Developmental plasticity in multimodal signals: light environment produces novel signalling phenotypes in a butterfly

Amod Mohan Zambre, Linnea Burns, Jayanti Suresh, Adrian D. Hegeman, Emilie C. Snell-Rood

Research output: Contribution to journalArticlepeer-review

1 Scopus citations

Abstract

Developmental plasticity can alter the expression of sexual signals in novel environments and is therefore thought to play an important role in promoting divergence. Sexual signals, however, are often multimodal and mate choice multivariate. Hence, to understand how developmental plasticity can facilitate divergence, we must assess plasticity across signal components and its cumulative impact on signalling. Here, we examine how developmental plasticity influences different components of cabbage white butterfly Pieris rapae multimodal signals, its effects on their signalling phenotypes and its implications for divergence. To do this, we reared P. rapae caterpillars under two different light environments (low-light and high-light) to simulate conditions experienced by P. rapae colonizing a novel light habitat. We then examined plasticity in both visual (wing coloration) and olfactory (pheromone abundance) components of male sexual signals. We found light environments influenced expression of both visual and olfactory components and resulted in a trade-off between signal modalities. The 'low-light' phenotype had duller wing colours but higher abundance of the pheromone, indole, whereas the 'high-light' phenotype had comparatively brighter wings but lower abundance of indole. These results show that by simultaneously altering expression of different signal components, developmental plasticity can produce multiple signalling phenotypes, which may catalyse divergence.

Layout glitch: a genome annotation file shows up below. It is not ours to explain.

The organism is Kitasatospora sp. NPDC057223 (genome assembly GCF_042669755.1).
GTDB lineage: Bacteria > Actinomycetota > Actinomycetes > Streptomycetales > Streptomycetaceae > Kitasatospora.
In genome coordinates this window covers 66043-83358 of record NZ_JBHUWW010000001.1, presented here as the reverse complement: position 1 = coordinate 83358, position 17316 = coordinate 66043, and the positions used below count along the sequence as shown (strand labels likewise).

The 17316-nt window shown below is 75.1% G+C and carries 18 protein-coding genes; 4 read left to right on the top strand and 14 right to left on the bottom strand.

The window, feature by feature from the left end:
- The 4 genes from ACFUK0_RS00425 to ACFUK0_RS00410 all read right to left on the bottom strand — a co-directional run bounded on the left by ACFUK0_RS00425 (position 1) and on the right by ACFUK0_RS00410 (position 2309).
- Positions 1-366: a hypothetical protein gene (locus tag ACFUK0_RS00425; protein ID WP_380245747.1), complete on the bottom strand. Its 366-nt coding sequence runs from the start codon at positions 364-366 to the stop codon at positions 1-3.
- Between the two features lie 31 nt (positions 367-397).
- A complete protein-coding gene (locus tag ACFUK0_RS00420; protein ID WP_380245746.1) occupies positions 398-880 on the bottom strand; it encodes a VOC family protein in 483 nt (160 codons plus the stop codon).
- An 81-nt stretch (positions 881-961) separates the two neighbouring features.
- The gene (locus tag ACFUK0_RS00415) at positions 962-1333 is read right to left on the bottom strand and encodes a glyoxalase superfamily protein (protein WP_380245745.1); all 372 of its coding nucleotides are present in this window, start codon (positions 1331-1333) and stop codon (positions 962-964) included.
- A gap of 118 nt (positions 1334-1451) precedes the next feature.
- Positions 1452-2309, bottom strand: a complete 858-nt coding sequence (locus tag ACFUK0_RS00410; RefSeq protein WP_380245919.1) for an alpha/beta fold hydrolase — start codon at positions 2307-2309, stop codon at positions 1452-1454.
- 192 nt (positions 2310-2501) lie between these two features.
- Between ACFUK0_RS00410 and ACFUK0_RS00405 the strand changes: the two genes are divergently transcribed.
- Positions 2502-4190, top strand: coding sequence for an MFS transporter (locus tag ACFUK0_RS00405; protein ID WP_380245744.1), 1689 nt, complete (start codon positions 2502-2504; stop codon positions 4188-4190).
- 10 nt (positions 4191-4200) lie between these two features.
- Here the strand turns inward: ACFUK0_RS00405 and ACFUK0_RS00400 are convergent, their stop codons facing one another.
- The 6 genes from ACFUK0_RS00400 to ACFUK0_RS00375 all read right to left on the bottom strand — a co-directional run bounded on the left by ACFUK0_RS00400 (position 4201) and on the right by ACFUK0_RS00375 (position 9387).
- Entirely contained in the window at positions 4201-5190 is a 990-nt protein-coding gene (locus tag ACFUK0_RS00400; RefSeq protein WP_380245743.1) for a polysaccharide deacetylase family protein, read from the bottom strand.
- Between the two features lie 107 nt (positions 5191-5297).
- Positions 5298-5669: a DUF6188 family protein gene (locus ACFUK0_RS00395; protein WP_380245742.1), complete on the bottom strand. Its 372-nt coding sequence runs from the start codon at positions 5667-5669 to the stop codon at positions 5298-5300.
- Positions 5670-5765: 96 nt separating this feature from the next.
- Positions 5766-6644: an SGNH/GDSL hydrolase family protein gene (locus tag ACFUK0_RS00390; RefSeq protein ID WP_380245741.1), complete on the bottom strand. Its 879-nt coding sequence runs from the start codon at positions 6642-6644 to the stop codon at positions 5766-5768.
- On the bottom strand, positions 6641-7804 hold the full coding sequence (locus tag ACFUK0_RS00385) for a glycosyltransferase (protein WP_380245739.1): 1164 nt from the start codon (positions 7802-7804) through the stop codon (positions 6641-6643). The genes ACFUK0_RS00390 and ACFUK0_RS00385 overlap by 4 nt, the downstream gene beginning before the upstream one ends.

Original languageEnglish (US)
Article number20220099
JournalBiology letters
Volume18
Issue number8
DOIs
StatePublished - Aug 17 2022

Bibliographical note

Funding Information:
This study was funded by Department of Ecology, Evolution, and Behaviour, University of Minnesota, Research Award to A.M.Z. A.D.H. and J.S. were supported by funds from the Luby Family Honeycrisp Endowed Chair for Fruit Crop Innovation. Acknowledgments

Publisher Copyright:
© 2022 The Author(s).

Keywords

  • butterfly
  • developmental plasticity
  • divergence
  • multimodal sexual signals
  • pheromones
  • wing colour

PubMed: MeSH publication types

  • Journal Article
  • Research Support, Non-U.S. Gov't

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